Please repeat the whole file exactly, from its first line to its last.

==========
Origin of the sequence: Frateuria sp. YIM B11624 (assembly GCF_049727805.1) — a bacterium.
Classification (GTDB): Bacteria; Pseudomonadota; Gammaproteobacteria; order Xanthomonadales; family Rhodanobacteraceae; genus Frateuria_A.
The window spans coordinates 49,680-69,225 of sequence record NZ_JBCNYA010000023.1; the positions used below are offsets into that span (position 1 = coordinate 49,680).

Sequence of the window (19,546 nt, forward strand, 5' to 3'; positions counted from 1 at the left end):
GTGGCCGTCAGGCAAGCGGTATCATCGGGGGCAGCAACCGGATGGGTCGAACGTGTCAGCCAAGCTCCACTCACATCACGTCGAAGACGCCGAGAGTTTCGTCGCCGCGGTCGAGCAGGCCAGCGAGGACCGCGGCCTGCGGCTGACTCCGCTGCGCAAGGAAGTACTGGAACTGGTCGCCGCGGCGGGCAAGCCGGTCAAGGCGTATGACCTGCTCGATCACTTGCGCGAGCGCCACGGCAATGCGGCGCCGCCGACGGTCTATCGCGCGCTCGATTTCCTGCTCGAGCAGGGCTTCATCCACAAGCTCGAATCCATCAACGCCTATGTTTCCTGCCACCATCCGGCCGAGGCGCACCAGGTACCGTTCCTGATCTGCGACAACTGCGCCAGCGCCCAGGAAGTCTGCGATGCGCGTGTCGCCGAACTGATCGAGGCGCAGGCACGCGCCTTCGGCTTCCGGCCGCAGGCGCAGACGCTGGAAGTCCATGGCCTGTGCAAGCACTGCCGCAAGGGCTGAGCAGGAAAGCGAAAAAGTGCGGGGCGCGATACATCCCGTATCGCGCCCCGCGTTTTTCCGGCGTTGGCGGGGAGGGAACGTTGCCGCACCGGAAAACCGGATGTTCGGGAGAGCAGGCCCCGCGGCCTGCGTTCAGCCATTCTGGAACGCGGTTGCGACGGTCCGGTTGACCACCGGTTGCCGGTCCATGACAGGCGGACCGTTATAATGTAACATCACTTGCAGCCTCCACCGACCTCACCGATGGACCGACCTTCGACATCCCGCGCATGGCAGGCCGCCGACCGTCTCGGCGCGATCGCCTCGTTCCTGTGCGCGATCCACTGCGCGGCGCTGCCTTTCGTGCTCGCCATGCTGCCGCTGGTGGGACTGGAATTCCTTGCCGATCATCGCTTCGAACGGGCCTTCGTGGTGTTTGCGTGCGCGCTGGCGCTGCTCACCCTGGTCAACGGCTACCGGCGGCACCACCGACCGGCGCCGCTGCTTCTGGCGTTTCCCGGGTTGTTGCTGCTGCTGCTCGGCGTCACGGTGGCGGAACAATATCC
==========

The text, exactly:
Origin of the sequence: Frateuria sp. YIM B11624 (assembly GCF_049727805.1) — a bacterium.
Classification (GTDB): Bacteria; Pseudomonadota; Gammaproteobacteria; order Xanthomonadales; family Rhodanobacteraceae; genus Frateuria_A.
The window spans coordinates 49,680-69,225 of sequence record NZ_JBCNYA010000023.1; the positions used below are offsets into that span (position 1 = coordinate 49,680).

Sequence of the window (19,546 nt, forward strand, 5' to 3'; positions counted from 1 at the left end):
GTGGCCGTCAGGCAAGCGGTATCATCGGGGGCAGCAACCGGATGGGTCGAACGTGTCAGCCAAGCTCCACTCACATCACGTCGAAGACGCCGAGAGTTTCGTCGCCGCGGTCGAGCAGGCCAGCGAGGACCGCGGCCTGCGGCTGACTCCGCTGCGCAAGGAAGTACTGGAACTGGTCGCCGCGGCGGGCAAGCCGGTCAAGGCGTATGACCTGCTCGATCACTTGCGCGAGCGCCACGGCAATGCGGCGCCGCCGACGGTCTATCGCGCGCTCGATTTCCTGCTCGAGCAGGGCTTCATCCACAAGCTCGAATCCATCAACGCCTATGTTTCCTGCCACCATCCGGCCGAGGCGCACCAGGTACCGTTCCTGATCTGCGACAACTGCGCCAGCGCCCAGGAAGTCTGCGATGCGCGTGTCGCCGAACTGATCGAGGCGCAGGCACGCGCCTTCGGCTTCCGGCCGCAGGCGCAGACGCTGGAAGTCCATGGCCTGTGCAAGCACTGCCGCAAGGGCTGAGCAGGAAAGCGAAAAAGTGCGGGGCGCGATACATCCCGTATCGCGCCCCGCGTTTTTCCGGCGTTGGCGGGGAGGGAACGTTGCCGCACCGGAAAACCGGATGTTCGGGAGAGCAGGCCCCGCGGCCTGCGTTCAGCCATTCTGGAACGCGGTTGCGACGGTCCGGTTGACCACCGGTTGCCGGTCCATGACAGGCGGACCGTTATAATGTAACATCACTTGCAGCCTCCACCGACCTCACCGATGGACCGACCTTCGACATCCCGCGCATGGCAGGCCGCCGACCGTCTCGGCGCGATCGCCTCGTTCCTGTGCGCGATCCACTGCGCGGCGCTGCCTTTCGTGCTCGCCATGCTGCCGCTGGTGGGACTGGAATTCCTTGCCGATCATCGCTTCGAACGGGCCTTCGTGGTGTTTGCGTGCGCGCTGGCGCTGCTCACCCTGGTCAACGGCTACCGGCGGCACCACCGACCGGCGCCGCTGCTTCTGGCGTTTCCCGGGTTGTTGCTGCTGCTGCTCGGCGTCACGGTGGCGGAACAATATCC